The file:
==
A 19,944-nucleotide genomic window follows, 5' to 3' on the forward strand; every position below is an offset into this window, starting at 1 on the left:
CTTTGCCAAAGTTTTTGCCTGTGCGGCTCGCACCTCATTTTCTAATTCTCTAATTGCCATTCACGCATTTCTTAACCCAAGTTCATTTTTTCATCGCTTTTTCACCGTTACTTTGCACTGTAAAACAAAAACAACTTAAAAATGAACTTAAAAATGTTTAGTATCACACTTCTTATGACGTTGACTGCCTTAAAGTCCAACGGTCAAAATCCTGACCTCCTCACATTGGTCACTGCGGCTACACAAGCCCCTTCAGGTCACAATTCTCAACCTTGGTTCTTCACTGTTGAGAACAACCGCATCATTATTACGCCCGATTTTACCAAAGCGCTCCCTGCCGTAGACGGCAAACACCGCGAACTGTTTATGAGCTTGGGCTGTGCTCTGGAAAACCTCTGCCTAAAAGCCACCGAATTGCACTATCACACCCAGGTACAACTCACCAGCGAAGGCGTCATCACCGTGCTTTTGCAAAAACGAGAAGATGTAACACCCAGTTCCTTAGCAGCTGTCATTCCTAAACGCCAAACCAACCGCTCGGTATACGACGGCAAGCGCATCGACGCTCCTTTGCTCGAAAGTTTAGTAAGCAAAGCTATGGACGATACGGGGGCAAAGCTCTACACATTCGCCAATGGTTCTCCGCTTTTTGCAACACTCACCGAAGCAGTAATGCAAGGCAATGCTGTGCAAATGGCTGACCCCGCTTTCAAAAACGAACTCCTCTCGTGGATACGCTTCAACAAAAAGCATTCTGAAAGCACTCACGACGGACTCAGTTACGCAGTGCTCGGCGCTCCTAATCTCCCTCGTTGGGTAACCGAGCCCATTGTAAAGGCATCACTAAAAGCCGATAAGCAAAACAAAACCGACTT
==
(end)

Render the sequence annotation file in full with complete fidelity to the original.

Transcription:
A 19,944-nucleotide genomic window follows, 5' to 3' on the forward strand; every position below is an offset into this window, starting at 1 on the left:
CTTTGCCAAAGTTTTTGCCTGTGCGGCTCGCACCTCATTTTCTAATTCTCTAATTGCCATTCACGCATTTCTTAACCCAAGTTCATTTTTTCATCGCTTTTTCACCGTTACTTTGCACTGTAAAACAAAAACAACTTAAAAATGAACTTAAAAATGTTTAGTATCACACTTCTTATGACGTTGACTGCCTTAAAGTCCAACGGTCAAAATCCTGACCTCCTCACATTGGTCACTGCGGCTACACAAGCCCCTTCAGGTCACAATTCTCAACCTTGGTTCTTCACTGTTGAGAACAACCGCATCATTATTACGCCCGATTTTACCAAAGCGCTCCCTGCCGTAGACGGCAAACACCGCGAACTGTTTATGAGCTTGGGCTGTGCTCTGGAAAACCTCTGCCTAAAAGCCACCGAATTGCACTATCACACCCAGGTACAACTCACCAGCGAAGGCGTCATCACCGTGCTTTTGCAAAAACGAGAAGATGTAACACCCAGTTCCTTAGCAGCTGTCATTCCTAAACGCCAAACCAACCGCTCGGTATACGACGGCAAGCGCATCGACGCTCCTTTGCTCGAAAGTTTAGTAAGCAAAGCTATGGACGATACGGGGGCAAAGCTCTACACATTCGCCAATGGTTCTCCGCTTTTTGCAACACTCACCGAAGCAGTAATGCAAGGCAATGCTGTGCAAATGGCTGACCCCGCTTTCAAAAACGAACTCCTCTCGTGGATACGCTTCAACAAAAAGCATTCTGAAAGCACTCACGACGGACTCAGTTACGCAGTGCTCGGCGCTCCTAATCTCCCTCGTTGGGTAACCGAGCCCATTGTAAAGGCATCACTAAAAGCCGATAAGCAAAACAAAACCGACTT